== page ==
Shedding Light On New Year Traditions.

Years come and go, but many New Year traditions carry on through the decades. How did they start? The AdServices team wondered about that, so we thought we’d take a brief look at some of the more popular traditions associated with the holiday.

  • Auld Lang Syne. The famous song began in Scotland, where it was published by Robert Burns in 1796. He claims he initially heard it sung by an elderly resident of his hometown, which suggests it has traditional folk origins before that. It became even more popular when big band leader Guy Lombardo started playing it every New Year’s Eve, starting in 1929 at the Roosevelt Hotel in New York City.
  • The Rose Parade. The Tournament of Roses Parade has been held in Pasadena every year since 1890, taking advantage of California’s warm weather to present a parade of floats, bands and horses. A football game was eventually added to the festivities in 1902, when Michigan dominated Stanford’s team by a score of 49-0.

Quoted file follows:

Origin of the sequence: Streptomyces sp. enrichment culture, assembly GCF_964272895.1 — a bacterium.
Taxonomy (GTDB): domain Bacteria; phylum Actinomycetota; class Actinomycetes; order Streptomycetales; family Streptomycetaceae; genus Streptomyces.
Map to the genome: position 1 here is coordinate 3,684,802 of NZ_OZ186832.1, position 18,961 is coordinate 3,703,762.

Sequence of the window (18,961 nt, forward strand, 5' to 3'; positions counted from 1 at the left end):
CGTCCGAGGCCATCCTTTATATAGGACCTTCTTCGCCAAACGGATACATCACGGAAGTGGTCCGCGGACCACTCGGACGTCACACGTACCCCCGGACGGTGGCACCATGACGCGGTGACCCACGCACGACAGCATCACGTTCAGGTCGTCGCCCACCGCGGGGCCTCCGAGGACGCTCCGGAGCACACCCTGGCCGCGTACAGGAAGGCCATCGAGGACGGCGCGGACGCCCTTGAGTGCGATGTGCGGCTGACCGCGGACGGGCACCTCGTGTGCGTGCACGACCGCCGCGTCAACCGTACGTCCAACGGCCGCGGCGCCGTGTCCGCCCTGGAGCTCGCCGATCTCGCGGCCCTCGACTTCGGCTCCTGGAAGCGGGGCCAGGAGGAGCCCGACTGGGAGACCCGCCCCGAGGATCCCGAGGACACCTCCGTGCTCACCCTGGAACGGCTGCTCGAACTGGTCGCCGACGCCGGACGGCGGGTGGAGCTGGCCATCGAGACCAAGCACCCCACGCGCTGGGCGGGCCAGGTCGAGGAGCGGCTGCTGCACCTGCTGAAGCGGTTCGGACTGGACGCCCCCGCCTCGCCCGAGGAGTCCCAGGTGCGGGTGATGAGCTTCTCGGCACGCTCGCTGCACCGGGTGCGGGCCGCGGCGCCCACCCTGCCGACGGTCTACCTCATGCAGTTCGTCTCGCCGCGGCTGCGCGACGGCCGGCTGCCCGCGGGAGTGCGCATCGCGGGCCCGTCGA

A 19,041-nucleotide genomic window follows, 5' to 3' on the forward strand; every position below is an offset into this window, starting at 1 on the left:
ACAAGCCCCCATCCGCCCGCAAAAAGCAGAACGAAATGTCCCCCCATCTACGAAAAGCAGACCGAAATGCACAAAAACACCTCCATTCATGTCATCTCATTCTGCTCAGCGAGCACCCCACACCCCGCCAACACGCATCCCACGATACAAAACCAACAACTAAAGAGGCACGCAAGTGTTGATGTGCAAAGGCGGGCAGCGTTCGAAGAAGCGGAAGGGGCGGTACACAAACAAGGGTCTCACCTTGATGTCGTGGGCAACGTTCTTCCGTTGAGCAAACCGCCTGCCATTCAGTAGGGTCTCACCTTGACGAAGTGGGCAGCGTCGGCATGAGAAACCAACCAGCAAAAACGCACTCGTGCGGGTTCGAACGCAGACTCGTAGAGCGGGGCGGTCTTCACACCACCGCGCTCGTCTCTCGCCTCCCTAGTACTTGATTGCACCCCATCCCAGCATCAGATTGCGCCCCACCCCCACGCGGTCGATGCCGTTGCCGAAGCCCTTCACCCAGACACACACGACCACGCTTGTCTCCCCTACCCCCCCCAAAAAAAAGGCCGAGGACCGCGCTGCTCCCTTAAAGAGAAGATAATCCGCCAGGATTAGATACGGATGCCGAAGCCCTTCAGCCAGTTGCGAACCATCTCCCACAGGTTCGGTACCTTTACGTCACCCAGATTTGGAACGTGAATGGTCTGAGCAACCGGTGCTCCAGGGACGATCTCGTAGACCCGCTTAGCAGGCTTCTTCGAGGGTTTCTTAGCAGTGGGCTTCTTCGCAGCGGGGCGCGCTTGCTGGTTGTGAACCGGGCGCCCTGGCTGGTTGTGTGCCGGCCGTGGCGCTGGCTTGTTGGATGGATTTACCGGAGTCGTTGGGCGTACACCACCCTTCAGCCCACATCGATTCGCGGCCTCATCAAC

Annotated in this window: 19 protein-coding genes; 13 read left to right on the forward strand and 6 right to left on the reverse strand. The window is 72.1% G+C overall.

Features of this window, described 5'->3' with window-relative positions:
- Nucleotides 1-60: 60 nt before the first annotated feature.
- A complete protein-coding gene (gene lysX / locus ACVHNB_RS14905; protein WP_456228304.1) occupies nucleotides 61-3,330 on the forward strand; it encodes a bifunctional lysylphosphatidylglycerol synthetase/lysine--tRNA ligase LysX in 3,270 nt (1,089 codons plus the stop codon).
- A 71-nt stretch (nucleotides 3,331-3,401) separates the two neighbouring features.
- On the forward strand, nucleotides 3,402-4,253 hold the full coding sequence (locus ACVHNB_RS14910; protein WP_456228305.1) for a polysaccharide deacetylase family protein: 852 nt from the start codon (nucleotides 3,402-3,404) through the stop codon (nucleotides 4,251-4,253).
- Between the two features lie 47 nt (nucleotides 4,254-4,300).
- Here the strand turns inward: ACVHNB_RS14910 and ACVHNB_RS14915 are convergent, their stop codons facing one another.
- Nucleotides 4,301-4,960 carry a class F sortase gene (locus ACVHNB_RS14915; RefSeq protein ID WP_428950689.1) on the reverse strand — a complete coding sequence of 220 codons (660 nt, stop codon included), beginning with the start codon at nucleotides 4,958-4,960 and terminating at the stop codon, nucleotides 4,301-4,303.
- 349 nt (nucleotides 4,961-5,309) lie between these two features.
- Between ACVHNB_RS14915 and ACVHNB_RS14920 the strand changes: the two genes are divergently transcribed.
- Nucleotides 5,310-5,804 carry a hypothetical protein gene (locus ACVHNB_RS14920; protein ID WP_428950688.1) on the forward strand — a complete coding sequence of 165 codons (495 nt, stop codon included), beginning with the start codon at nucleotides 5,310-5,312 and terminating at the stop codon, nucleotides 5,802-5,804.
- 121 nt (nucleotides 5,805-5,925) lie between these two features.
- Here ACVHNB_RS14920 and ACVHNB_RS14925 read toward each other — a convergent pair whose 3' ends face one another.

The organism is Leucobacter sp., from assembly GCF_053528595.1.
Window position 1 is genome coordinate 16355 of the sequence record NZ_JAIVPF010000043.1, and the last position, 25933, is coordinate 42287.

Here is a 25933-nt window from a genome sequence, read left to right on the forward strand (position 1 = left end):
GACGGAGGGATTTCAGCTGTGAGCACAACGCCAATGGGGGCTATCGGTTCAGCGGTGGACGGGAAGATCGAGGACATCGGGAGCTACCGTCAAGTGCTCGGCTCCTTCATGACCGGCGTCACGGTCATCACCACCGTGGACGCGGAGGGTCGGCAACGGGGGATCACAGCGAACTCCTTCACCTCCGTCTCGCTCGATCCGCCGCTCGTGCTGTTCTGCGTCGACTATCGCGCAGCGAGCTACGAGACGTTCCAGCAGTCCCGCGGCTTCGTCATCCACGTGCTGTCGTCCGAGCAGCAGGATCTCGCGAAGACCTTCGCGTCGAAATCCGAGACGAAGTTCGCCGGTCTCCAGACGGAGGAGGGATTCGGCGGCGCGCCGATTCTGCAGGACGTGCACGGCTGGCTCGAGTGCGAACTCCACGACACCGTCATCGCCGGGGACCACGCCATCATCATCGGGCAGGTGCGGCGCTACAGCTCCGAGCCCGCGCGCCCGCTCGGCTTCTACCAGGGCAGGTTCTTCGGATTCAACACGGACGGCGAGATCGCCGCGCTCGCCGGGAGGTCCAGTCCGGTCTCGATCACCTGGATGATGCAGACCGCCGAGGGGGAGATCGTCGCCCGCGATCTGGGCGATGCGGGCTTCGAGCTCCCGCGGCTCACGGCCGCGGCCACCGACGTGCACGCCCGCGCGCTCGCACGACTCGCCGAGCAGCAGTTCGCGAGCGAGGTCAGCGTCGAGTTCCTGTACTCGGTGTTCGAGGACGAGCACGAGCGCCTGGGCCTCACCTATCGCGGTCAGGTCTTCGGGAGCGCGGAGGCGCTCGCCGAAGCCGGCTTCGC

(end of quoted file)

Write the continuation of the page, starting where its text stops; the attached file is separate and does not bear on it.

• The Dropping of the Ball in Times Square. The tradition of dropping the ball in Times Square started in 1907. It was made out of iron and wood and decorated with light bulbs as it descended from its perch over the offices of the New York Times at One Times Square. Dick Clark famously broadcast the event every year from 1972 until his death in 2012.
  • Baby New Year. The use of a baby to signify the new year dates back to Ancient Greece where it symbolized the rebirth of Dionysus, the god of wine and parties. Early Christians initially resisted the pagan elements of the story, but soon came to adopt it since it mirrored the traditional Christmas symbol of baby Jesus in the manger. Today, people of all faiths and traditions refer to the new year as a baby, representing new beginnings.

Whatever traditions you choose to celebrate, here’s to a Happy New Year filled with rewarding experiences, activities and memories!

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